The Weight in the Mirror

Letting Go #16

I look in the mirror these days and see a stranger. Cliche, I know. The twist is that I see a DIFFERENT stranger every day. Sometimes I’m bloated so much that I’m reminded of Graham Greene’s Toad. Sometimes I’m dehydrated enough to have lots of wrinkles and lines from where I slept the night before. Before you think that I suffer from mental delusions, let me just say that although therapy might still be a good idea, I’m also knocking on the Crone’s door of the big M, and my mafia immune system has put out a hit on my thyroid.

And nearly fifty years spent loving food and drink doesn’t help, either. I grew up in a family of foodies. We may not have enjoyed much else, but we always indulged in the best and freshest food we could find, much of it homegrown and homemade. I was lucky to have a very high metabolism as a kid–there are pictures of me in miniskirts with toothpick legs. In fact, I was painfully thin at times. Since I’m 5’8” and like to breathe when I wear clothes, I could camouflage from myself a good deal of the bloating and weight gain during bouts of depression and the postpartum polka.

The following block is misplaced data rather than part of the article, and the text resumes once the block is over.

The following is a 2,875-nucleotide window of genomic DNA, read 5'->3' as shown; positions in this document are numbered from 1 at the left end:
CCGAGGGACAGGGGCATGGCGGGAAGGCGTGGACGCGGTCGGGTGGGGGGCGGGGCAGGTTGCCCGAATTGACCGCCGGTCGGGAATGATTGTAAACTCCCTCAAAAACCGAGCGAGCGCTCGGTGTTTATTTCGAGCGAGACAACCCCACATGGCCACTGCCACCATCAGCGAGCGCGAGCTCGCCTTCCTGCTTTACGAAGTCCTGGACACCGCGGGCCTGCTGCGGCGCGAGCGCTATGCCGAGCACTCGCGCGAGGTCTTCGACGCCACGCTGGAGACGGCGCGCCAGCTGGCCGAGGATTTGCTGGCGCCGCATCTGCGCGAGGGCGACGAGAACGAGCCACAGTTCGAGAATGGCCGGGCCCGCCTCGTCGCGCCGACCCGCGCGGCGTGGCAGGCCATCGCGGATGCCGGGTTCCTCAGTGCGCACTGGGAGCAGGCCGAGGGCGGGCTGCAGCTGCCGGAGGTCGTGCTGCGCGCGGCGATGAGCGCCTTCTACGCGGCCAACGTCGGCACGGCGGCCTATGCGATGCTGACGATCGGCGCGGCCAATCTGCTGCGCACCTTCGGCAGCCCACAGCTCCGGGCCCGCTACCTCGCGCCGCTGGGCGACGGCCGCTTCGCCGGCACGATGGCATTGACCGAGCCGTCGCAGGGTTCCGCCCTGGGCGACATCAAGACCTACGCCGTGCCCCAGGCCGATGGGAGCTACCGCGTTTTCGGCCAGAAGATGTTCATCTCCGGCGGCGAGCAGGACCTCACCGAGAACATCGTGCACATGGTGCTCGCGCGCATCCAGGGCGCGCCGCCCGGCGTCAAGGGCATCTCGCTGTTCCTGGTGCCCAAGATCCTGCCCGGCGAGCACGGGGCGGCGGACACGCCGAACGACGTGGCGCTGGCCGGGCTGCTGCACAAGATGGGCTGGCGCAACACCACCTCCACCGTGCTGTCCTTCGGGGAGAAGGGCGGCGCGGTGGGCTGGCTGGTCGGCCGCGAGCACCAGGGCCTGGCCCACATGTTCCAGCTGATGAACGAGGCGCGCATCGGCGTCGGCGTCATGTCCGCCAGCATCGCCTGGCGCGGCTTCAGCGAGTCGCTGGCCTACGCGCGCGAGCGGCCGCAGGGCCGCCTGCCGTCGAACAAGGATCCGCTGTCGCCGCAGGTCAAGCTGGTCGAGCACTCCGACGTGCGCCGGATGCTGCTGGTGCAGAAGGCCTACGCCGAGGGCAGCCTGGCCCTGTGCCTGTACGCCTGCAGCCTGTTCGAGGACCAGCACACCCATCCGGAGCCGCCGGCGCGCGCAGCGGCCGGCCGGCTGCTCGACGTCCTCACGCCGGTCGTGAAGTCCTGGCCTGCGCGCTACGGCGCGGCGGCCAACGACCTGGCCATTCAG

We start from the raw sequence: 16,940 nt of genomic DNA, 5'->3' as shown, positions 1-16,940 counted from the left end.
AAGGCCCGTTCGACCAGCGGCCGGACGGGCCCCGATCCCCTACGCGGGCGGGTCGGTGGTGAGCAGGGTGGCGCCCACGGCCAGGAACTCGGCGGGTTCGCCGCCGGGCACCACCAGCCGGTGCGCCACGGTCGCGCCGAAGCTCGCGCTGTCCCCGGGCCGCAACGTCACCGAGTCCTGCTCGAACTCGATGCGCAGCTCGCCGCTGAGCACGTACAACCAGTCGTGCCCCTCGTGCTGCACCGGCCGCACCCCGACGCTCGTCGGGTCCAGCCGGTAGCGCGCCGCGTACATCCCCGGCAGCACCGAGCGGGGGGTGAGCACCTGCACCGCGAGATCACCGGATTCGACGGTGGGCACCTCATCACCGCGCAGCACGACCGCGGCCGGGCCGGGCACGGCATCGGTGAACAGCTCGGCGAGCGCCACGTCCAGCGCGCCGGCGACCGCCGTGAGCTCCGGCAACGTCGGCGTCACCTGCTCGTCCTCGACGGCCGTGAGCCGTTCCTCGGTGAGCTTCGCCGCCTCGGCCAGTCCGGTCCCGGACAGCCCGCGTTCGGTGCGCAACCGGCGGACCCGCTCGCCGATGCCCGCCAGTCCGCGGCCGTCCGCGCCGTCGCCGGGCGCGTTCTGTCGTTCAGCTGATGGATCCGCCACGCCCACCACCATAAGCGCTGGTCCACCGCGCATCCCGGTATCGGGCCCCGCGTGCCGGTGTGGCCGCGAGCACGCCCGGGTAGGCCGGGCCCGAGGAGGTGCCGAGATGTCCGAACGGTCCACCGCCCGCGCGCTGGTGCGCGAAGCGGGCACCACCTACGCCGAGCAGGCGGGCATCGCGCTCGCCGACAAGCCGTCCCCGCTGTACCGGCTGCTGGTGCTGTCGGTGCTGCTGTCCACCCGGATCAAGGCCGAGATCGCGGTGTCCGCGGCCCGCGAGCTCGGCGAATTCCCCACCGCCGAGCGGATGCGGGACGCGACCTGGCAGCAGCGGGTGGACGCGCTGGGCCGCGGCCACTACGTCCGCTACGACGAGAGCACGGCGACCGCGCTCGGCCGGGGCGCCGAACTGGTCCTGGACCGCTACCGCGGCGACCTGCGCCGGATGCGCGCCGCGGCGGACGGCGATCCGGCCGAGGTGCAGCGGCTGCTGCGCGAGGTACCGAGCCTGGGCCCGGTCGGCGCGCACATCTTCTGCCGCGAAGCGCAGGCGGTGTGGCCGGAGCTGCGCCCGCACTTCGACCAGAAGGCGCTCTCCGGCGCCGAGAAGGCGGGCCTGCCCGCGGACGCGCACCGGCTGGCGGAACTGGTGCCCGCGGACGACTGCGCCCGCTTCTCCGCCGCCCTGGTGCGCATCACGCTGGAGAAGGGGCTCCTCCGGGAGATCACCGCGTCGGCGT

I had a wake-up call in my mid-thirties that motivated me to join a gym and take up running. Then I moved to the country to work a 3,000 square-foot garden and maintain three acres of very healthy weeds/grass with a walk-behind mower. All was undone on the eve of my fortieth year when the first vague symptoms of my thyroid disease reared their ugly heads. It would take years to diagnose, but after dutifully chugging down my thyroid med every morning, I’ve been comfortable with my weight, although it’s been steadily creeping up every year.

Unfortunately, avoiding mirrors and photos won’t work anymore, now that I’m video chatting with my college daughter every week and taking my own profile photos for the internet. The camera (and webcam) doesn’t lie. A recent high school reunion that I couldn’t attend had me wondering whether anyone would look in my face and recognize that painfully thin teenager from thirty-one years ago?

I’m always shocked at how different my mental image is from a real good hard look at myself in the mirror, or on the computer. Is that really me? It’s a puzzle. The answer, I suspect, is once again the theme for the blog this year. I’m working on letting go of the old images rattling around in my head, and embracing the baby steps of self-care and healthy habits. If I can stick to it, we’ll have to see what I look like as a healthy person. I hope I’ll recognize me.

Something about the eyes, perhaps?